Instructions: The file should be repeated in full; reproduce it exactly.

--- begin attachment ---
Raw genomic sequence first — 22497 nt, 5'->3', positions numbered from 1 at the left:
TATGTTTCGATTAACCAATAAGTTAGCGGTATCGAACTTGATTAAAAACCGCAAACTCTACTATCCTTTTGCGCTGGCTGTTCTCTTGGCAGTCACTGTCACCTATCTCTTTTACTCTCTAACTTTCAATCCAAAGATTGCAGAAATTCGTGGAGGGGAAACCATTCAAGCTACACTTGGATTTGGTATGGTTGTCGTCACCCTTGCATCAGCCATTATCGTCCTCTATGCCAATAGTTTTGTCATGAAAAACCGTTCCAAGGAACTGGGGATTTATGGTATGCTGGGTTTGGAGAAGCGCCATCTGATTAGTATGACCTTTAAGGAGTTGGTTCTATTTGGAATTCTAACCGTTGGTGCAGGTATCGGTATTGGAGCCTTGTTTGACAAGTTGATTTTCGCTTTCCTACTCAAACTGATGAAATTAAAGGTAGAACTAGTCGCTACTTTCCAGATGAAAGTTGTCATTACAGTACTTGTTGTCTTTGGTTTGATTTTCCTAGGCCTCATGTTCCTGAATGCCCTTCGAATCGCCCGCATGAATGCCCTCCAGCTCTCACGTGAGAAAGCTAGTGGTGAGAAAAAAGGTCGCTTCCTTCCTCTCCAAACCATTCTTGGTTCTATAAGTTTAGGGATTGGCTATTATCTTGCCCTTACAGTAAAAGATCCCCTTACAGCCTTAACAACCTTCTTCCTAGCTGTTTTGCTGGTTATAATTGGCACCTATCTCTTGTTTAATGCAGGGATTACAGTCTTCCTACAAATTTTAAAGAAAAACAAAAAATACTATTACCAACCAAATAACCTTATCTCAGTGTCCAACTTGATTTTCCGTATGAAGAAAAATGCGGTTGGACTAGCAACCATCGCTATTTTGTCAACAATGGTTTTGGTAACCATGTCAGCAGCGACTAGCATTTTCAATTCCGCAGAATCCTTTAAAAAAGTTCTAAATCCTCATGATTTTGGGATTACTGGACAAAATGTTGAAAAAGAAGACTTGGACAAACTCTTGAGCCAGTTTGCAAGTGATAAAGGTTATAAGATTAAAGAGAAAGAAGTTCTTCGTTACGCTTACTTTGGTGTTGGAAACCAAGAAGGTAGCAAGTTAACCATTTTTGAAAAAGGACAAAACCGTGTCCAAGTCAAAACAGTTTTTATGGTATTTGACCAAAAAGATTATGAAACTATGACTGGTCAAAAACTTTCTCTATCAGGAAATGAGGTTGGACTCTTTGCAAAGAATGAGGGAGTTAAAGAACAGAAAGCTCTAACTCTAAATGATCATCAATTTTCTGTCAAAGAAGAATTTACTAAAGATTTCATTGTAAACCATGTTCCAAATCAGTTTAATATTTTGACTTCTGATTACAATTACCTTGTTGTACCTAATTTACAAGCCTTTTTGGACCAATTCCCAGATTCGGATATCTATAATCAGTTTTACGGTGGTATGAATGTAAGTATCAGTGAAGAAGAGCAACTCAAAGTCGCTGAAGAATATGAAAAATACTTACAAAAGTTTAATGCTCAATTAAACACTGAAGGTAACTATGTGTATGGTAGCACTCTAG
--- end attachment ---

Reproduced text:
Raw genomic sequence first — 22497 nt, 5'->3', positions numbered from 1 at the left:
TATGTTTCGATTAACCAATAAGTTAGCGGTATCGAACTTGATTAAAAACCGCAAACTCTACTATCCTTTTGCGCTGGCTGTTCTCTTGGCAGTCACTGTCACCTATCTCTTTTACTCTCTAACTTTCAATCCAAAGATTGCAGAAATTCGTGGAGGGGAAACCATTCAAGCTACACTTGGATTTGGTATGGTTGTCGTCACCCTTGCATCAGCCATTATCGTCCTCTATGCCAATAGTTTTGTCATGAAAAACCGTTCCAAGGAACTGGGGATTTATGGTATGCTGGGTTTGGAGAAGCGCCATCTGATTAGTATGACCTTTAAGGAGTTGGTTCTATTTGGAATTCTAACCGTTGGTGCAGGTATCGGTATTGGAGCCTTGTTTGACAAGTTGATTTTCGCTTTCCTACTCAAACTGATGAAATTAAAGGTAGAACTAGTCGCTACTTTCCAGATGAAAGTTGTCATTACAGTACTTGTTGTCTTTGGTTTGATTTTCCTAGGCCTCATGTTCCTGAATGCCCTTCGAATCGCCCGCATGAATGCCCTCCAGCTCTCACGTGAGAAAGCTAGTGGTGAGAAAAAAGGTCGCTTCCTTCCTCTCCAAACCATTCTTGGTTCTATAAGTTTAGGGATTGGCTATTATCTTGCCCTTACAGTAAAAGATCCCCTTACAGCCTTAACAACCTTCTTCCTAGCTGTTTTGCTGGTTATAATTGGCACCTATCTCTTGTTTAATGCAGGGATTACAGTCTTCCTACAAATTTTAAAGAAAAACAAAAAATACTATTACCAACCAAATAACCTTATCTCAGTGTCCAACTTGATTTTCCGTATGAAGAAAAATGCGGTTGGACTAGCAACCATCGCTATTTTGTCAACAATGGTTTTGGTAACCATGTCAGCAGCGACTAGCATTTTCAATTCCGCAGAATCCTTTAAAAAAGTTCTAAATCCTCATGATTTTGGGATTACTGGACAAAATGTTGAAAAAGAAGACTTGGACAAACTCTTGAGCCAGTTTGCAAGTGATAAAGGTTATAAGATTAAAGAGAAAGAAGTTCTTCGTTACGCTTACTTTGGTGTTGGAAACCAAGAAGGTAGCAAGTTAACCATTTTTGAAAAAGGACAAAACCGTGTCCAAGTCAAAACAGTTTTTATGGTATTTGACCAAAAAGATTATGAAACTATGACTGGTCAAAAACTTTCTCTATCAGGAAATGAGGTTGGACTCTTTGCAAAGAATGAGGGAGTTAAAGAACAGAAAGCTCTAACTCTAAATGATCATCAATTTTCTGTCAAAGAAGAATTTACTAAAGATTTCATTGTAAACCATGTTCCAAATCAGTTTAATATTTTGACTTCTGATTACAATTACCTTGTTGTACCTAATTTACAAGCCTTTTTGGACCAATTCCCAGATTCGGATATCTATAATCAGTTTTACGGTGGTATGAATGTAAGTATCAGTGAAGAAGAGCAACTCAAAGTCGCTGAAGAATATGAAAAATACTTACAAAAGTTTAATGCTCAATTAAACACTGAAGGTAACTATGTGTATGGTAGCACTCTAG